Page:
In the heart of Cambodia's capital Phnom Penh, a former secondary school has been transformed into a monument of horrors. The torture museum Tuol Sleng, translated as "the Hill of the Poisonous Trees", provides a record of the genocide committed during the 1970s by the Khmer Rouge, a communist party that ruled the country for five years.
In one room, rusted torture implements and bloodstains on the ceiling testify to the suffering; in a long hall, photographs of the 17,000 people murdered there, including children, stare back at visitors.
The four men who went on trial this week in Phnom Penh are the highest ranking members of the Khmer Rouge who are still alive. They are, allegedly, the engineers of Tuol Sleng and the murderous campaign against their own people that killed about 1.7 million, more than one quarter of the population.
All four - Ieng Sary, Nuon Chea, Khieu Samphan and Ieng Thirith - are old men in their late 70s or 80s. More than 30 years after the fall of the Khmer Rouge, there have been questions about the merits of trying elderly, infirm men who might not live to see the end of the proceedings, much less serve a full sentence. The leader of the Khmer Rouge, Pol Pot, died a free man in 1998.
The war crimes tribunal is long overdue - but that is all the more reason to demand justice. The leaders of the Khmer Rouge committed some of the worst crimes against humanity of modern times. Tuol Sleng shares the same notoriety as Kibuye stadium in Rwanda, Srebrenica in Bosnia and Auschwitz in Poland.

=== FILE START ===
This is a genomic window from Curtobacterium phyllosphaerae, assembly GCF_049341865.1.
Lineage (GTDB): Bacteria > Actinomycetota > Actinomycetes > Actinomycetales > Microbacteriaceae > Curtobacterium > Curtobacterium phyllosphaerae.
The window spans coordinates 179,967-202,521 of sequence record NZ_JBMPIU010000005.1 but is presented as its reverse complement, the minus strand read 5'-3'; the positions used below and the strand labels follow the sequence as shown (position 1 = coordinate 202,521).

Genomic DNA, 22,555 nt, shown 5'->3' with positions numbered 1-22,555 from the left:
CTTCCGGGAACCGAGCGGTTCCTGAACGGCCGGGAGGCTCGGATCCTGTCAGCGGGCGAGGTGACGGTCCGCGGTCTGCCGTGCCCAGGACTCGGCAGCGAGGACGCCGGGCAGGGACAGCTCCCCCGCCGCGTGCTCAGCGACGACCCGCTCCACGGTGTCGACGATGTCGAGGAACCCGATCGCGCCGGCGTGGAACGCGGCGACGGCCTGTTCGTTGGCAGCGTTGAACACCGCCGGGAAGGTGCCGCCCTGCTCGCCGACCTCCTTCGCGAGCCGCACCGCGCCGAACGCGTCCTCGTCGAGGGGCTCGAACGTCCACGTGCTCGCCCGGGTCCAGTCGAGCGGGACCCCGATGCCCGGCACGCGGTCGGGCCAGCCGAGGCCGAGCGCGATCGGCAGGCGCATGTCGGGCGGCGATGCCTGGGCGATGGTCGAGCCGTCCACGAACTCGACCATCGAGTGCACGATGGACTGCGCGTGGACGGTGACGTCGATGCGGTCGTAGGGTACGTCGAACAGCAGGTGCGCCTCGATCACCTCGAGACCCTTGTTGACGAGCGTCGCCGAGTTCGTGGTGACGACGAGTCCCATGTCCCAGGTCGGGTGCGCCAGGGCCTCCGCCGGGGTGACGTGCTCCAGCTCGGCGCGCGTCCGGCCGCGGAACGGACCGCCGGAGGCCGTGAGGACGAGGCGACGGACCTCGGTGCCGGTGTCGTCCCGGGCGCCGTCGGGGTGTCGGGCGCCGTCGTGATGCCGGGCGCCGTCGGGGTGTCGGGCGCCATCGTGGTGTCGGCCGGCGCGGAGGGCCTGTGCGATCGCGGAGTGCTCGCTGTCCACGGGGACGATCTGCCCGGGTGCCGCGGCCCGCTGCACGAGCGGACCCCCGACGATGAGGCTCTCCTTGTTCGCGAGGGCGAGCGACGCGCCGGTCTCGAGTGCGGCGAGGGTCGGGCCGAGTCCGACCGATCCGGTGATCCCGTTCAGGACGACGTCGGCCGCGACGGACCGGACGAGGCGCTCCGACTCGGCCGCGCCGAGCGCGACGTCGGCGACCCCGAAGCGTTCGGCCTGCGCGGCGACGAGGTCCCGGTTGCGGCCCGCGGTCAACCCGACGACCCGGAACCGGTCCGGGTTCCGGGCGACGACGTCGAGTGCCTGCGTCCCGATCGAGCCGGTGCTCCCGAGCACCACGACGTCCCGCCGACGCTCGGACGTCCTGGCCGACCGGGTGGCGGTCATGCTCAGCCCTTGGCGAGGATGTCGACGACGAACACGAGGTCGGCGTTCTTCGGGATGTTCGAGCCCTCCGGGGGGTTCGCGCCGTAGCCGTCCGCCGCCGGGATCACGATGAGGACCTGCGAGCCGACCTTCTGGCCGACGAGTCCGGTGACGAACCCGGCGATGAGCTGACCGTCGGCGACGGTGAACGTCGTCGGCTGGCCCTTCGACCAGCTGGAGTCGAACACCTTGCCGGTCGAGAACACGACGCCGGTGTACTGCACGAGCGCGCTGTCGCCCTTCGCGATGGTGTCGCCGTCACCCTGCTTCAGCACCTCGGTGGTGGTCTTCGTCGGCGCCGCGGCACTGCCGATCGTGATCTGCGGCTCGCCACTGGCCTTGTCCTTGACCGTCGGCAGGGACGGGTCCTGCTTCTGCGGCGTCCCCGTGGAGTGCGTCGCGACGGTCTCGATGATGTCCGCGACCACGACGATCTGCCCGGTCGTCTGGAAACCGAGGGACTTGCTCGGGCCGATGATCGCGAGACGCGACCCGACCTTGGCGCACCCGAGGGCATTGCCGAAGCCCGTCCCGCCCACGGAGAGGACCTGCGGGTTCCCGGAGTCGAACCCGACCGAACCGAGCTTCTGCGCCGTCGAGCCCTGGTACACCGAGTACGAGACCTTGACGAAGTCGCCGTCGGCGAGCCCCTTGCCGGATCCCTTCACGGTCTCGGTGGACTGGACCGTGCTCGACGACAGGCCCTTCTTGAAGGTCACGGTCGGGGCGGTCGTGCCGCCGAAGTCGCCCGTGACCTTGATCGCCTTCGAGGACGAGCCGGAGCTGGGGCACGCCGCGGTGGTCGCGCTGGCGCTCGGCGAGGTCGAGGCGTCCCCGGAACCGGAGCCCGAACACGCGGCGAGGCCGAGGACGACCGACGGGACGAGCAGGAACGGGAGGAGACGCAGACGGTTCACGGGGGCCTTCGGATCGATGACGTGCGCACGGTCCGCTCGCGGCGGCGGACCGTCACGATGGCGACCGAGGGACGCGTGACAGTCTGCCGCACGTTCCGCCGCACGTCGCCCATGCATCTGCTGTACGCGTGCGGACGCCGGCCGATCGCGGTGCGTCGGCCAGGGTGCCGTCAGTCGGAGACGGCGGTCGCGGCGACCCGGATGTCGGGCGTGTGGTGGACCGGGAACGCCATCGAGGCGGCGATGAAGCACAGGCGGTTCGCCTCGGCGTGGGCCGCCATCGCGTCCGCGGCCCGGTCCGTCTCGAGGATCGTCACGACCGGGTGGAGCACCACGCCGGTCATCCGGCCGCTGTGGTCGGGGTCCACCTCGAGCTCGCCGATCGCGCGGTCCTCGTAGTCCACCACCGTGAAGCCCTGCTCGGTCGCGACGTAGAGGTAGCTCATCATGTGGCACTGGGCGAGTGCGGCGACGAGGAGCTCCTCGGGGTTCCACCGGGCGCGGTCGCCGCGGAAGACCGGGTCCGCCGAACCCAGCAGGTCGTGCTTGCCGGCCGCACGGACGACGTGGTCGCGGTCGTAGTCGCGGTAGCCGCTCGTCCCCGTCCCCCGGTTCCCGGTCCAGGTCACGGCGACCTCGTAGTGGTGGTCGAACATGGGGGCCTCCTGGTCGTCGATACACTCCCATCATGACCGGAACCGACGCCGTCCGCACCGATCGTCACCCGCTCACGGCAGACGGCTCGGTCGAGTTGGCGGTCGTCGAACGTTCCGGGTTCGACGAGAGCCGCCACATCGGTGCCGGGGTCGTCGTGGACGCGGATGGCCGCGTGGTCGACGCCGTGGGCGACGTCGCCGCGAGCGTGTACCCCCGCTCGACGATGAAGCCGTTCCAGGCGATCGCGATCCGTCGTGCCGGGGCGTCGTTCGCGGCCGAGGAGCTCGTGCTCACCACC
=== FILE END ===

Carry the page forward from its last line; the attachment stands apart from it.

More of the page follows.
The trial of these four men is not only about holding them accountable for their crimes. The Khmer Rouge's social engineering folly affected the entire population - essentially every Cambodian who is now over the age of 40 was either a victim of the regime or complicit in its crimes. But there is no question of trying to track down every suspect in a country that is so eager to move on and develop its economic potential.
This trial is a collective opportunity to expose the wounds of the past so that they can begin to heal. Dozens of witnesses have come forward to recount the ordeals that for too long have been remembered in silence.
"This is, at this time, the most important trial in the world," Stephen Rapp, the US envoy on war crimes issues, told the Associated Press. "It's a message to others who might commit similar crimes that there will be consequences."